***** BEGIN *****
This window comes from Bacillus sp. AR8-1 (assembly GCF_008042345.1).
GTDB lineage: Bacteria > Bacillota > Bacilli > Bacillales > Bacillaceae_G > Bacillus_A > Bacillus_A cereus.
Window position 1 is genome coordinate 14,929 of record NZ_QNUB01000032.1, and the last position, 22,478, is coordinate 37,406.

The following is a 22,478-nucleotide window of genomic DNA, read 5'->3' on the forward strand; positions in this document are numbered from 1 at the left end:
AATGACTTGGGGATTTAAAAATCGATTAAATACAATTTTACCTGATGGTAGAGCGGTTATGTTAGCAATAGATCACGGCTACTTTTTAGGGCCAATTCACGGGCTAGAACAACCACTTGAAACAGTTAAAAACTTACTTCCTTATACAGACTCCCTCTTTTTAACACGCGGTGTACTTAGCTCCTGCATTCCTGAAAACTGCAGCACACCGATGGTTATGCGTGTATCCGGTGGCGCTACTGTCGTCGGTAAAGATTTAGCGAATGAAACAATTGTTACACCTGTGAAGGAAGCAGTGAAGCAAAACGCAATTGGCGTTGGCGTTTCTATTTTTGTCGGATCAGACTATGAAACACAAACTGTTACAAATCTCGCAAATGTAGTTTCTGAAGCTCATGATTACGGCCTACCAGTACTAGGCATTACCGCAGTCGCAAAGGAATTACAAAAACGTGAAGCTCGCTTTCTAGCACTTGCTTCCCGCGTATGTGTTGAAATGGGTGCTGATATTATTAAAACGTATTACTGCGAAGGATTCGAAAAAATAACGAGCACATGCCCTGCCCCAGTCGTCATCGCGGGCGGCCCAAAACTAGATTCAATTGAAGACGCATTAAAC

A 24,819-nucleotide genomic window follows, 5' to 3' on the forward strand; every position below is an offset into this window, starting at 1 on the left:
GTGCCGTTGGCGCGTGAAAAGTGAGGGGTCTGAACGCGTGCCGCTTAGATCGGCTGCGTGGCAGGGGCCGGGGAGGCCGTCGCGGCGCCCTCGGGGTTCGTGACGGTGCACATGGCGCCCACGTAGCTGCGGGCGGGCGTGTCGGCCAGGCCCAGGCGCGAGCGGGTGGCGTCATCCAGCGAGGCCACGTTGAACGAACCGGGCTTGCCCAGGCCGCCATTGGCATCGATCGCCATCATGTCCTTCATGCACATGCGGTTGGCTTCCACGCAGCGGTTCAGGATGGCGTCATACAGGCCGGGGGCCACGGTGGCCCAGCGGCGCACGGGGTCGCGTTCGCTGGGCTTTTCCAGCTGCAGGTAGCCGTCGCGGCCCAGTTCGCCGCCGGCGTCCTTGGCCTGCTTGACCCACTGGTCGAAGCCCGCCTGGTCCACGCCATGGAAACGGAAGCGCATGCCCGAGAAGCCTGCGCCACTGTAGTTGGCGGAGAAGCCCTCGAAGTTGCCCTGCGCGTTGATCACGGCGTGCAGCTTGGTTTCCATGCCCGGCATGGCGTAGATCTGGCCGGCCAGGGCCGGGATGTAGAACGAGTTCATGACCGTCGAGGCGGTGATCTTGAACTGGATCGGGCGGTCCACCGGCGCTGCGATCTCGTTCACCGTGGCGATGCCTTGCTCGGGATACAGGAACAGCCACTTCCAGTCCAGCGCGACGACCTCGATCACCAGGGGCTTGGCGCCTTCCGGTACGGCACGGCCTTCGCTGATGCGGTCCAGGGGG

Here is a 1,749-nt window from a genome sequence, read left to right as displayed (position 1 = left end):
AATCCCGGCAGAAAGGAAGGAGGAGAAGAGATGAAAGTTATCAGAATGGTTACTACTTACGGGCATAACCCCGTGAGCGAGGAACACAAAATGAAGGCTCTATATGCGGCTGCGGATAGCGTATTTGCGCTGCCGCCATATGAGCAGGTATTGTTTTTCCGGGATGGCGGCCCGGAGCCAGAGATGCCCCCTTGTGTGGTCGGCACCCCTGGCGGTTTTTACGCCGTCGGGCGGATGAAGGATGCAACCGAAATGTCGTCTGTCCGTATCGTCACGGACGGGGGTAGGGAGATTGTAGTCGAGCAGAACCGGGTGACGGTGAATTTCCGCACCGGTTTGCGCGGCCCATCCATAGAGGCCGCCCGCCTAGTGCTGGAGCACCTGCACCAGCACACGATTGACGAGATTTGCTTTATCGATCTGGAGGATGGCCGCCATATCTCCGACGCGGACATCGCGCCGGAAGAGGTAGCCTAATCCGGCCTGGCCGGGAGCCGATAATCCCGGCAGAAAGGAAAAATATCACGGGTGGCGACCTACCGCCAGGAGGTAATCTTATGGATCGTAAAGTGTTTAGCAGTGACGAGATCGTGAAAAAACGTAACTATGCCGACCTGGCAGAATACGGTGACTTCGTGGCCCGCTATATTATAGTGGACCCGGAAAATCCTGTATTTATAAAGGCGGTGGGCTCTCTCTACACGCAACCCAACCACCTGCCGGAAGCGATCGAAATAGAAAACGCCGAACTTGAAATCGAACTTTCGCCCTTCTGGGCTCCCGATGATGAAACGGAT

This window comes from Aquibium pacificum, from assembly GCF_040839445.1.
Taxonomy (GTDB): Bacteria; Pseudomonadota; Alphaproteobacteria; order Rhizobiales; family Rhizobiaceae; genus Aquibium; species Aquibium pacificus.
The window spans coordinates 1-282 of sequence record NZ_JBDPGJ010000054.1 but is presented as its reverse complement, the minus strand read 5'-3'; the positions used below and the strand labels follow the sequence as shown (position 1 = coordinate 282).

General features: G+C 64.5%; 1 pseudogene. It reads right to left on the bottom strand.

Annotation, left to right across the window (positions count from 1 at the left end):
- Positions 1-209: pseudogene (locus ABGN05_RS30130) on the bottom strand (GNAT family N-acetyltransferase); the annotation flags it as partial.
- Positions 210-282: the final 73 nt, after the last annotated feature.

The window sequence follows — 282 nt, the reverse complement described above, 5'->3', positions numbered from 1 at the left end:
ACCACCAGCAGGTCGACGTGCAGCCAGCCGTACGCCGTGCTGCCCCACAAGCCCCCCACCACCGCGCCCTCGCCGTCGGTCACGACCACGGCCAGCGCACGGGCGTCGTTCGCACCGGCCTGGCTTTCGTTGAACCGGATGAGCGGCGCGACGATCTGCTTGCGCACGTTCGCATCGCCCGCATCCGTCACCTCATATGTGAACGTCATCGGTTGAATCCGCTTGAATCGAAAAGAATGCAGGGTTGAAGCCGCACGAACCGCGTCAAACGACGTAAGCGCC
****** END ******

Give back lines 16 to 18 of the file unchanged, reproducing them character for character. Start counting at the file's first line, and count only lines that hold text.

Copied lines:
- Positions 210-282: the final 73 nt, after the last annotated feature.

The window sequence follows — 282 nt, the reverse complement described above, 5'->3', positions numbered from 1 at the left end:
ACCACCAGCAGGTCGACGTGCAGCCAGCCGTACGCCGTGCTGCCCCACAAGCCCCCCACCACCGCGCCCTCGCCGTCGGTCACGACCACGGCCAGCGCACGGGCGTCGTTCGCACCGGCCTGGCTTTCGTTGAACCGGATGAGCGGCGCGACGATCTGCTTGCGCACGTTCGCATCGCCCGCATCCGTCACCTCATATGTGAACGTCATCGGTTGAATCCGCTTGAATCGAAAAGAATGCAGGGTTGAAGCCGCACGAACCGCGTCAAACGACGTAAGCGCC